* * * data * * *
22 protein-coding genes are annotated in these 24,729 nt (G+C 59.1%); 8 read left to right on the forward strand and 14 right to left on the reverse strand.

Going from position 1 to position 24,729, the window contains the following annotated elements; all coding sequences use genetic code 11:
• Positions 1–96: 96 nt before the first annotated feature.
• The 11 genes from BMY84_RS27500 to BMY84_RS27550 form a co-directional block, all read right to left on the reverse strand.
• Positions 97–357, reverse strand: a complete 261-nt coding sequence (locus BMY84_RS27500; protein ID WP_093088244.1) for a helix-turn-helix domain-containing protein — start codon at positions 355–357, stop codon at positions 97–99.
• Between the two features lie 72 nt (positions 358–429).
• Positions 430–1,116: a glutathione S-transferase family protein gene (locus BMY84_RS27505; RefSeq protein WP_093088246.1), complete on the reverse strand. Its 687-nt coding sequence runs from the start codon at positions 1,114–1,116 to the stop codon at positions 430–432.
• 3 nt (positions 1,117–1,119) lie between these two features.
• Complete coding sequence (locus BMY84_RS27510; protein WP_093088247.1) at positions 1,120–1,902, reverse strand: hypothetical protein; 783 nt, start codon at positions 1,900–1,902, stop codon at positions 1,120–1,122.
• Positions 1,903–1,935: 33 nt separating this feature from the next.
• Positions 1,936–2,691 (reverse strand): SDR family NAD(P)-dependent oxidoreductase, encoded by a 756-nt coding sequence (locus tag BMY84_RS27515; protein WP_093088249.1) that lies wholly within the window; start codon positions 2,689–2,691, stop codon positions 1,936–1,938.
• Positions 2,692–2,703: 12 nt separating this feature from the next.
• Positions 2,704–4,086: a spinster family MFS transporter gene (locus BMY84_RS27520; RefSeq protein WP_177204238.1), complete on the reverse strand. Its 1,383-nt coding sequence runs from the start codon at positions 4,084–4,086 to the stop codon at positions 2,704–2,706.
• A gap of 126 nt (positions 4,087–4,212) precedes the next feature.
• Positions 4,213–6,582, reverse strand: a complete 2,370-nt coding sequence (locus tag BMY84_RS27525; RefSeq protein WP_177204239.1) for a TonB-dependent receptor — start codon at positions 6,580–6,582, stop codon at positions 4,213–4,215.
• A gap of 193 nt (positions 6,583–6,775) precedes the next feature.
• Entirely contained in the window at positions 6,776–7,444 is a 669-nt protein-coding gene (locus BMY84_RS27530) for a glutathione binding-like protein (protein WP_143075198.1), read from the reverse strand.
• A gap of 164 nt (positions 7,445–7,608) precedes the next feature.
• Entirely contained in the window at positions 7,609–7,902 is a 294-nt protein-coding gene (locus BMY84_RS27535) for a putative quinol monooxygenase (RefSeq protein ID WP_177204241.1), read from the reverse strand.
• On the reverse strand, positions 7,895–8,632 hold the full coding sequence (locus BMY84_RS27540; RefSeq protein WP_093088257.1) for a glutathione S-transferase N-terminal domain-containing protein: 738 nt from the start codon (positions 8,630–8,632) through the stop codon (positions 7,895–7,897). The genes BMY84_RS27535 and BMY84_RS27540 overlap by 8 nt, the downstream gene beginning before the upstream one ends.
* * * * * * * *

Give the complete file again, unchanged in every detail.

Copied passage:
22 protein-coding genes are annotated in these 24,729 nt (G+C 59.1%); 8 read left to right on the forward strand and 14 right to left on the reverse strand.

Going from position 1 to position 24,729, the window contains the following annotated elements; all coding sequences use genetic code 11:
• Positions 1–96: 96 nt before the first annotated feature.
• The 11 genes from BMY84_RS27500 to BMY84_RS27550 form a co-directional block, all read right to left on the reverse strand.
• Positions 97–357, reverse strand: a complete 261-nt coding sequence (locus BMY84_RS27500; protein ID WP_093088244.1) for a helix-turn-helix domain-containing protein — start codon at positions 355–357, stop codon at positions 97–99.
• Between the two features lie 72 nt (positions 358–429).
• Positions 430–1,116: a glutathione S-transferase family protein gene (locus BMY84_RS27505; RefSeq protein WP_093088246.1), complete on the reverse strand. Its 687-nt coding sequence runs from the start codon at positions 1,114–1,116 to the stop codon at positions 430–432.
• 3 nt (positions 1,117–1,119) lie between these two features.
• Complete coding sequence (locus BMY84_RS27510; protein WP_093088247.1) at positions 1,120–1,902, reverse strand: hypothetical protein; 783 nt, start codon at positions 1,900–1,902, stop codon at positions 1,120–1,122.
• Positions 1,903–1,935: 33 nt separating this feature from the next.
• Positions 1,936–2,691 (reverse strand): SDR family NAD(P)-dependent oxidoreductase, encoded by a 756-nt coding sequence (locus tag BMY84_RS27515; protein WP_093088249.1) that lies wholly within the window; start codon positions 2,689–2,691, stop codon positions 1,936–1,938.
• Positions 2,692–2,703: 12 nt separating this feature from the next.
• Positions 2,704–4,086: a spinster family MFS transporter gene (locus BMY84_RS27520; RefSeq protein WP_177204238.1), complete on the reverse strand. Its 1,383-nt coding sequence runs from the start codon at positions 4,084–4,086 to the stop codon at positions 2,704–2,706.
• A gap of 126 nt (positions 4,087–4,212) precedes the next feature.
• Positions 4,213–6,582, reverse strand: a complete 2,370-nt coding sequence (locus tag BMY84_RS27525; RefSeq protein WP_177204239.1) for a TonB-dependent receptor — start codon at positions 6,580–6,582, stop codon at positions 4,213–4,215.
• A gap of 193 nt (positions 6,583–6,775) precedes the next feature.
• Entirely contained in the window at positions 6,776–7,444 is a 669-nt protein-coding gene (locus BMY84_RS27530) for a glutathione binding-like protein (protein WP_143075198.1), read from the reverse strand.
• A gap of 164 nt (positions 7,445–7,608) precedes the next feature.
• Entirely contained in the window at positions 7,609–7,902 is a 294-nt protein-coding gene (locus BMY84_RS27535) for a putative quinol monooxygenase (RefSeq protein ID WP_177204241.1), read from the reverse strand.
• On the reverse strand, positions 7,895–8,632 hold the full coding sequence (locus BMY84_RS27540; RefSeq protein WP_093088257.1) for a glutathione S-transferase N-terminal domain-containing protein: 738 nt from the start codon (positions 8,630–8,632) through the stop codon (positions 7,895–7,897). The genes BMY84_RS27535 and BMY84_RS27540 overlap by 8 nt, the downstream gene beginning before the upstream one ends.